Undesirable Characteristics:

  • Shoulders too loose
  • Toes pointed in or out
  • Weak pasterns
  • Feet that don’t grow evenly


The heart girth should provide ample respiratory capacity as evidenced by long, well sprung foreribs and a muscular chest floor along with fullness at the point of the elbow. The barrel should be uniformly long, deep and broad thus providing ample digestive capacity. Females should show a wedge shape widening towards the rear to evidence lots of room for carrying kids. The back should be strong and broad with an even covering of smooth, firm flesh. A strong, straight and nearly level topline is desirable. The loin should be well muscled, wide, long and thick.

Undesirable Characteristics:

  • Narrow heart girth
  • Slab sided body
  • Pinched behind shoulders
  • Weak in the chine area (sway back)
  • Lameness


The rump should be long, broad and level from thurl to thurl, cleanly fleshed and have a slight slope from hips to pins. The tail head is slightly above and nearly set between pin bones with the tail being symmetrical with the body. The twist should be deep, full and firm with the escutcheon (rear udder attachment area) low and wide. The thighs should be deep, wide, muscular and firm. Medium length hind legs are desirable. They should be wide apart and nearly straight when viewed from the rear. When viewed from the side a vertical line could be drawn from the pins to the hocks to the dewclaw. The rear leg bones should be strong and adequately proportioned to support the animals’ weight. Strong pasterns are a must. The feet should be sound, short, wide and pointed forward with a deep heel, level sole and closed toes.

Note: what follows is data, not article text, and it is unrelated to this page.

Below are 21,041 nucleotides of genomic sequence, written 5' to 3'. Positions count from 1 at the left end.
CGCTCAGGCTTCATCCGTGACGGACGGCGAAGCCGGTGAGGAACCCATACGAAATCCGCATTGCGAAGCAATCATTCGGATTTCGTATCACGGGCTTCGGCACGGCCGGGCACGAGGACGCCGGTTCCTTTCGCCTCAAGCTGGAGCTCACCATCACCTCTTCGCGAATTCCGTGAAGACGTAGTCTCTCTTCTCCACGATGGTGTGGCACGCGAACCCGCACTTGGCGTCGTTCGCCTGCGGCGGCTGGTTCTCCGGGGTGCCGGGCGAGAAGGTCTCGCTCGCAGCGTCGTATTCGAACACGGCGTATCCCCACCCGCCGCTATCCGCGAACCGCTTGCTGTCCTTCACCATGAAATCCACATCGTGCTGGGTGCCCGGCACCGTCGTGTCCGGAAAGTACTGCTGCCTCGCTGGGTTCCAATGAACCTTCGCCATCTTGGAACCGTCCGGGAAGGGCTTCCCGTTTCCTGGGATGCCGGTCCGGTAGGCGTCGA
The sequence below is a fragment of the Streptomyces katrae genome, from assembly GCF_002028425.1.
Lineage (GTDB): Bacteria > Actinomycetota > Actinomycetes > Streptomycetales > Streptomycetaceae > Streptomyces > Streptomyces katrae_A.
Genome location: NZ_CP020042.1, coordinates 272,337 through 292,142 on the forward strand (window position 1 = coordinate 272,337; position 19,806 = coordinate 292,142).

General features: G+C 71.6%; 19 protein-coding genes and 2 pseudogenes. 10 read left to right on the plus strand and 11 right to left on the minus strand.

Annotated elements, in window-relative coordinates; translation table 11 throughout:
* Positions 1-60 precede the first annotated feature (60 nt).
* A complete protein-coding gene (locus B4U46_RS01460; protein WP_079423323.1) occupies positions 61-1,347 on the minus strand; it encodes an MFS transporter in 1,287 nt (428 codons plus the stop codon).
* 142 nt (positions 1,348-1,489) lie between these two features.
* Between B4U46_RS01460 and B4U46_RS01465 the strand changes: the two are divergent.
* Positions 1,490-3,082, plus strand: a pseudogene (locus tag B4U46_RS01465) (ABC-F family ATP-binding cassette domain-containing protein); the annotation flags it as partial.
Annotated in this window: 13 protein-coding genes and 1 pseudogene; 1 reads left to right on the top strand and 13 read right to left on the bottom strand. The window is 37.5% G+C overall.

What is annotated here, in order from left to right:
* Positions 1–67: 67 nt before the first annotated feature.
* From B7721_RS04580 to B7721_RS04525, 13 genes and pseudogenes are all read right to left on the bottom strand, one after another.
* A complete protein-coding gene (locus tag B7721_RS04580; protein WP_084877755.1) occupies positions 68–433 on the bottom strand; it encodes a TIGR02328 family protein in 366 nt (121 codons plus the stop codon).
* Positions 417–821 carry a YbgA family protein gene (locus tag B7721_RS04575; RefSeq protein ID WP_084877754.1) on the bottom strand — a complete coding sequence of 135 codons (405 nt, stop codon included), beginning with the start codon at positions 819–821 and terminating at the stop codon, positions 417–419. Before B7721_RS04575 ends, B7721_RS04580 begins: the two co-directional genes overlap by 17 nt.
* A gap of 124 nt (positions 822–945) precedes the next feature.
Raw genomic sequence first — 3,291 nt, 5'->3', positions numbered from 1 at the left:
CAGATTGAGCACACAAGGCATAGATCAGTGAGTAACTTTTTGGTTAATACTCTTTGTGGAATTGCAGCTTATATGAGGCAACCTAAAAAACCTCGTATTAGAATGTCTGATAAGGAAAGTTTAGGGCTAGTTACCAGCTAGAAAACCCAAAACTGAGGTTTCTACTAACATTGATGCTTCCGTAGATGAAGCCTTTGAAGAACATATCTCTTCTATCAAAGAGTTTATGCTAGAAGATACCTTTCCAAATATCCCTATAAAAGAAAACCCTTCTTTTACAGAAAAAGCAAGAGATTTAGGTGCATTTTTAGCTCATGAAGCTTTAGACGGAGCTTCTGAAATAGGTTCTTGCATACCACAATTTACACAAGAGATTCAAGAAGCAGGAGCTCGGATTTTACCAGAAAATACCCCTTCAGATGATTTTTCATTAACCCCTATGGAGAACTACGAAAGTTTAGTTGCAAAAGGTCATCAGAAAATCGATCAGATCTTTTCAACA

Undesirable Characteristics:

  • Rump too short or too steep
  • Flat buttocks
  • Cow hocked
  • Sickle hocked
  • Posty legs (poor angulation)
  • Weak pasterns
  • Pigeon toed or splay footed

Mammary/Reproductive System

The doe’s udder should be long, wide, extending well forward and show adequate capacity without exaggerated size. The texture should be pliable and elastic, free of scar tissue and well collapsed when empty or dry. In the fore area the udder should be carried well forward, tightly attached, blending smoothly into the body. In the rear area the udder should be high, wide and strong with udder halves evenly divided and symmetrical with a strong medial suspensory ligament. The doe must have well defined, fully functional teats of desired length and size for nursing. Teats on both does and bucks must be free from obstruction and properly placed with a maximum of two well-separated teats per side. A buck must have two firm, fully descended testicles of similar size with a maximum scrotal split of 2.4 cm (1 inch) on a mature buck.

Undesirable Characteristics:

  • Poorly attached udder
  • Teats too large (calabash teats)
  • Teats too small for effective nursing

Cull Defects:

  • Hermaphroditism (displaying characteristics of the opposite gender)
  • Teats that are joined or partially joined, including double teats, fish teats and cluster teats
  • Bucks with only one testicle or abnormal testicles